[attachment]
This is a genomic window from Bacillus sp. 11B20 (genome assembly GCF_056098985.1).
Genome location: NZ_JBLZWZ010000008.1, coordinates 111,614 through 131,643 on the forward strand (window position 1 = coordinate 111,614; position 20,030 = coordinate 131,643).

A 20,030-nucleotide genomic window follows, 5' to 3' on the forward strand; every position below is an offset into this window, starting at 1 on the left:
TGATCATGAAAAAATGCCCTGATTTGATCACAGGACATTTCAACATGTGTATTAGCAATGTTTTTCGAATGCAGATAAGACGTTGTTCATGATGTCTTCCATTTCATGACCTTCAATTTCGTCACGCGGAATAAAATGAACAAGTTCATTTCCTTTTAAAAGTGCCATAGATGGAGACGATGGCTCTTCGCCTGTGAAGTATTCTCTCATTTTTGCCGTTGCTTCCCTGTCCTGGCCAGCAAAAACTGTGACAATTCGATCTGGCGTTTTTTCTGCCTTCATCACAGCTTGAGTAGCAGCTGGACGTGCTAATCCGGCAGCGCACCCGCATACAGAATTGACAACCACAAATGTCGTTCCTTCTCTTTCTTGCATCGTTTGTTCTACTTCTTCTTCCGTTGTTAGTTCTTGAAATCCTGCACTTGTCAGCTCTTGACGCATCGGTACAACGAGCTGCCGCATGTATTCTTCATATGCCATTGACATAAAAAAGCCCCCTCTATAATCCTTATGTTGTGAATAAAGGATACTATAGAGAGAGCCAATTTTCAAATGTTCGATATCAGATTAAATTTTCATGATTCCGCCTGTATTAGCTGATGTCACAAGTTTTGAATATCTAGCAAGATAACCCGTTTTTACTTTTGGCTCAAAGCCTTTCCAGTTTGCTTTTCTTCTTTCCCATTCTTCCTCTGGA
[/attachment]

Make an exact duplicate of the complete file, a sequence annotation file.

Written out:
This is a genomic window from Bacillus sp. 11B20 (genome assembly GCF_056098985.1).
Genome location: NZ_JBLZWZ010000008.1, coordinates 111,614 through 131,643 on the forward strand (window position 1 = coordinate 111,614; position 20,030 = coordinate 131,643).

A 20,030-nucleotide genomic window follows, 5' to 3' on the forward strand; every position below is an offset into this window, starting at 1 on the left:
TGATCATGAAAAAATGCCCTGATTTGATCACAGGACATTTCAACATGTGTATTAGCAATGTTTTTCGAATGCAGATAAGACGTTGTTCATGATGTCTTCCATTTCATGACCTTCAATTTCGTCACGCGGAATAAAATGAACAAGTTCATTTCCTTTTAAAAGTGCCATAGATGGAGACGATGGCTCTTCGCCTGTGAAGTATTCTCTCATTTTTGCCGTTGCTTCCCTGTCCTGGCCAGCAAAAACTGTGACAATTCGATCTGGCGTTTTTTCTGCCTTCATCACAGCTTGAGTAGCAGCTGGACGTGCTAATCCGGCAGCGCACCCGCATACAGAATTGACAACCACAAATGTCGTTCCTTCTCTTTCTTGCATCGTTTGTTCTACTTCTTCTTCCGTTGTTAGTTCTTGAAATCCTGCACTTGTCAGCTCTTGACGCATCGGTACAACGAGCTGCCGCATGTATTCTTCATATGCCATTGACATAAAAAAGCCCCCTCTATAATCCTTATGTTGTGAATAAAGGATACTATAGAGAGAGCCAATTTTCAAATGTTCGATATCAGATTAAATTTTCATGATTCCGCCTGTATTAGCTGATGTCACAAGTTTTGAATATCTAGCAAGATAACCCGTTTTTACTTTTGGCTCAAAGCCTTTCCAGTTTGCTTTTCTTCTTTCCCATTCTTCCTCTGGA